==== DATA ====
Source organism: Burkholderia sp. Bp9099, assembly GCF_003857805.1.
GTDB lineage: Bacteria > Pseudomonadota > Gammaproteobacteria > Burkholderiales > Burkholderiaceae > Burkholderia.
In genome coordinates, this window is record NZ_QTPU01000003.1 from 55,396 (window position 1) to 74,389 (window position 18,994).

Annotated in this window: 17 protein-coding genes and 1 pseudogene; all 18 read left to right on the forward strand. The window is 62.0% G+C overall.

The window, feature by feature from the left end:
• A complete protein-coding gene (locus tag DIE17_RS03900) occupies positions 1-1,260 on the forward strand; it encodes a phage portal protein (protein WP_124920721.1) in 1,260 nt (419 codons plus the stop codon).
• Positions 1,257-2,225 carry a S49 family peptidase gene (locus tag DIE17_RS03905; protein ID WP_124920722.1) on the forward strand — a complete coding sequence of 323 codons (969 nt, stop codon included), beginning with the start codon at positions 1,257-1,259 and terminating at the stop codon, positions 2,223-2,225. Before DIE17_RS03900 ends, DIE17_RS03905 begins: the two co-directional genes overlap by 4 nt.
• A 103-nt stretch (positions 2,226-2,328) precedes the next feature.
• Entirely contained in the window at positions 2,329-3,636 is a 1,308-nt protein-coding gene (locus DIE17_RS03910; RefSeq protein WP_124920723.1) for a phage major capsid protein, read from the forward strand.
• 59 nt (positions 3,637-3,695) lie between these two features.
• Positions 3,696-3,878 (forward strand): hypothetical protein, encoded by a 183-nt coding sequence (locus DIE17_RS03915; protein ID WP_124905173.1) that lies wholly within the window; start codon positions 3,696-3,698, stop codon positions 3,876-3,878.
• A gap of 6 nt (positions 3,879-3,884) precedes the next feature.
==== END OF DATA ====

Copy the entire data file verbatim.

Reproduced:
Source organism: Burkholderia sp. Bp9099, assembly GCF_003857805.1.
GTDB lineage: Bacteria > Pseudomonadota > Gammaproteobacteria > Burkholderiales > Burkholderiaceae > Burkholderia.
In genome coordinates, this window is record NZ_QTPU01000003.1 from 55,396 (window position 1) to 74,389 (window position 18,994).

Annotated in this window: 17 protein-coding genes and 1 pseudogene; all 18 read left to right on the forward strand. The window is 62.0% G+C overall.

The window, feature by feature from the left end:
• A complete protein-coding gene (locus tag DIE17_RS03900) occupies positions 1-1,260 on the forward strand; it encodes a phage portal protein (protein WP_124920721.1) in 1,260 nt (419 codons plus the stop codon).
• Positions 1,257-2,225 carry a S49 family peptidase gene (locus tag DIE17_RS03905; protein ID WP_124920722.1) on the forward strand — a complete coding sequence of 323 codons (969 nt, stop codon included), beginning with the start codon at positions 1,257-1,259 and terminating at the stop codon, positions 2,223-2,225. Before DIE17_RS03900 ends, DIE17_RS03905 begins: the two co-directional genes overlap by 4 nt.
• A 103-nt stretch (positions 2,226-2,328) precedes the next feature.
• Entirely contained in the window at positions 2,329-3,636 is a 1,308-nt protein-coding gene (locus DIE17_RS03910; RefSeq protein WP_124920723.1) for a phage major capsid protein, read from the forward strand.
• 59 nt (positions 3,637-3,695) lie between these two features.
• Positions 3,696-3,878 (forward strand): hypothetical protein, encoded by a 183-nt coding sequence (locus DIE17_RS03915; protein ID WP_124905173.1) that lies wholly within the window; start codon positions 3,696-3,698, stop codon positions 3,876-3,878.
• A gap of 6 nt (positions 3,879-3,884) precedes the next feature.